Hilux’s upcoming facelift gets perkier 2.8 engine

..Google’s Kuffner joins Toyota board

Toyota’s Hilux pick-up has already been on sale for four years, and that means a midlife nip and tuck is due.
That could happen as early as this year, according to a new report which says that a facelifted Hilux range, complete with new features such as Android Auto and Apple CarPlay connectivity, is set to launch in Australia in July or August.

At this stage there is no word on when the model would reach some African markets including Nigeria as the models imported into the African market are sourced from Thailand, but the local versions do tend to mirror the Thai equivalents in most aspects.  So it is inevitable that local models will eventually be upgraded in a similar fashion.

According to information, the Hilux is set to receive a “tougher” looking front end design, but the biggest news for local fans is the likely upgrade of the current 2.8-litre turbodiesel engine.
The model is to receive a major overhaul, and this will include a power increase, although exact figures are not known at this stage.

For the record, the current 2.8 TD produces 130kW and 450Nm. Toyota is also said to be working on a more hardcore Hilux that will serve as a direct rival to the Ford Ranger Raptor. Some rivals such as the Nissan Navara 2.3D and the next-generation Isuzu D-Max 3.0 produces 140kW and 450Nm respectively.
Indeed, the upgraded Hilux range will need all the ammunition it can get to face up to the next-generation Ford Ranger, which is likely to hit the market around 2022.

Meanwhile,Toyota has nominated James Kuffner, the present chief executive officer of its automated driving and robotics arm, to join the board of directors from June, signaling a shift in President Akio Toyoda’s priorities away from old-school automotive to next-generation new mobility.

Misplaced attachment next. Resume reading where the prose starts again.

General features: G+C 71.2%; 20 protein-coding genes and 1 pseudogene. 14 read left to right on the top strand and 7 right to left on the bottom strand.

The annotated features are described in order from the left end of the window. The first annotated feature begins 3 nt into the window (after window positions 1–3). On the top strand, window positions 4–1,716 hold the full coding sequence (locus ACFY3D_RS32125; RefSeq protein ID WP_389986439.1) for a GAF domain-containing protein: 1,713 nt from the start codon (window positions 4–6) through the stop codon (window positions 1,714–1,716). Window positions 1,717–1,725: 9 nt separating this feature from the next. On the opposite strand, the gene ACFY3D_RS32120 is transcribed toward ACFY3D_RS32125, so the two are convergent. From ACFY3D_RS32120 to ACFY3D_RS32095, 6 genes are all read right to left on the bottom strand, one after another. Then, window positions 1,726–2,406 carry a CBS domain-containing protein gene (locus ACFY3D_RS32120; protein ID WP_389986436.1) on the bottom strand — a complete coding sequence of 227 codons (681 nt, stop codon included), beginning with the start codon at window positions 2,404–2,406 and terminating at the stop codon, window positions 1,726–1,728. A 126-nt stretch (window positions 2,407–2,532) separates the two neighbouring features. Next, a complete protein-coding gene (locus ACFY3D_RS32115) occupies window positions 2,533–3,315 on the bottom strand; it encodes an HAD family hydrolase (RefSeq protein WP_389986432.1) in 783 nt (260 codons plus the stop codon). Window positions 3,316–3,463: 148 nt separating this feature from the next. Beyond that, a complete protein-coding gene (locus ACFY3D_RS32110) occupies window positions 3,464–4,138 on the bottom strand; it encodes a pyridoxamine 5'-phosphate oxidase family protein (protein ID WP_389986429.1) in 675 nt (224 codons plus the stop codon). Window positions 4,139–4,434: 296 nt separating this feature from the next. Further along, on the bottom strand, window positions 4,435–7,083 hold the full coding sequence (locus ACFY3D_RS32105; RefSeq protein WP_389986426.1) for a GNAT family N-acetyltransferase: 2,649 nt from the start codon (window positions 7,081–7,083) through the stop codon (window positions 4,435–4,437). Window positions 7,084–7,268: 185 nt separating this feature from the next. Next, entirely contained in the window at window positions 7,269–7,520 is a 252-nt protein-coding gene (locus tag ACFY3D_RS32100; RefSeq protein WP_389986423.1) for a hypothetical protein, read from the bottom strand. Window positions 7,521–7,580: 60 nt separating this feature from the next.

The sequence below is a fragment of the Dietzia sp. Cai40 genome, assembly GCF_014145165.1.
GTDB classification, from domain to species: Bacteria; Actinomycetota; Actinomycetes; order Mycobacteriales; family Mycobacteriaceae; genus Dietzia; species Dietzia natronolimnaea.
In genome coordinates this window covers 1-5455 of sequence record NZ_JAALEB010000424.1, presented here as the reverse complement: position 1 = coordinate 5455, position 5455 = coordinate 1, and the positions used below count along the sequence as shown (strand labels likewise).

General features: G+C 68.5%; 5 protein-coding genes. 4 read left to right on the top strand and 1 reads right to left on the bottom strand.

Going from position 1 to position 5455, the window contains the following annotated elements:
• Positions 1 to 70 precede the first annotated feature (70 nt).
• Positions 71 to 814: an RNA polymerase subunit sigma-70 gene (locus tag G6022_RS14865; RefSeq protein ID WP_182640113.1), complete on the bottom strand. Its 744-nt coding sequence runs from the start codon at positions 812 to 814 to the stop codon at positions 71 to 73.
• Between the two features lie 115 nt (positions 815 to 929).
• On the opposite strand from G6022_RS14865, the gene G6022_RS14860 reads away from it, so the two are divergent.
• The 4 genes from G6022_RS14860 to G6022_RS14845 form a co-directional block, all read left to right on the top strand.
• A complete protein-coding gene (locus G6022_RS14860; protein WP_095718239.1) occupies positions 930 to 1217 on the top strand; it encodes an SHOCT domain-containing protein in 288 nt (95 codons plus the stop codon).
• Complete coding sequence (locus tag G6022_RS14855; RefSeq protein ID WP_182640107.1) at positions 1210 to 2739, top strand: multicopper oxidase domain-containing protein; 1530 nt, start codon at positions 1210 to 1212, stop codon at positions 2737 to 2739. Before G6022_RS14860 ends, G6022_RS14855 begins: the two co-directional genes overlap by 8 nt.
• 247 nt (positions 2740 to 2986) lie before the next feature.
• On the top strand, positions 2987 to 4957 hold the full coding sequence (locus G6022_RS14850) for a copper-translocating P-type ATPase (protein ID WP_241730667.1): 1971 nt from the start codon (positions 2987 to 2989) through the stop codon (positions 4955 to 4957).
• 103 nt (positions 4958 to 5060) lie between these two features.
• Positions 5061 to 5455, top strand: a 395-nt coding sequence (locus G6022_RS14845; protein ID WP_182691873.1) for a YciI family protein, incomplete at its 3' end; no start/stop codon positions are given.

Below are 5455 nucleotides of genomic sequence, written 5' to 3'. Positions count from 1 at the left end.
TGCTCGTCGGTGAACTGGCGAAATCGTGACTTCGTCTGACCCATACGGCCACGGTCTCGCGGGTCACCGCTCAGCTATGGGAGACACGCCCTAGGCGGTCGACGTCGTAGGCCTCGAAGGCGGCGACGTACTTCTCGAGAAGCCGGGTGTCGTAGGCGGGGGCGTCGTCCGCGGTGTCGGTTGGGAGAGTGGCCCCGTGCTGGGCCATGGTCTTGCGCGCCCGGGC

Kuffner will be the second non-Japanese director on the Toyota board pending his approval at the company’s annual shareholders’ meeting, expected sometime in June. He has described his mission to develop self-driving cars for Toyota as the “moonshot” of his generation.

The American computer expert will retain his title as CEO of the Toyota Research Institute Advanced Development (TRI-AD) and take on a new title as chief digital officer, the company statement said.
Kuffner will also be appointed an operating officer at the parent company; he currently holds a title there of senior fellow for advance research and development (R&D) and engineering.

Kuffner replaces Didier Leroy, 62, the French chief competitive officer who will be giving up that role. Leroy is the top non-Japanese executive at the country’s biggest automaker. He will stay on as chairman of Toyota’s European business and remain an advisor to the parent company.

The other non-Japanese on the Toyota board is Philip Craven, an outside independent director. He is from the UK and served as president of the International Paralympic Committee.

Kuffner helped to build Google’s autonomous car when he worked in the company’s robotics division. He joined Toyota in January 2016 after working in Google’s robotics division where he was part of the initial engineering team that built the tech company’s self-driving car.

At Toyota, Kuffner helped set up the $1 billion Toyota Research Institute in Silicon Valley to develop artificial intelligence that will be the backbone of automated and connected vehicles.

In 2018, he was tapped to be CEO of the $2.8 billion TRI-AD, a separate business set up in Tokyo to spearhead Toyota’s attempt to bridge the gap between research and the showroom floor.

“The prototypes and the preproduction vehicles that the team is building here at TRI-AD are going to be the most intelligent supercomputer on wheels,” he said last year after TRI-AD opened its office in downtown Tokyo. “We’ve called it the moonshot of my generation”.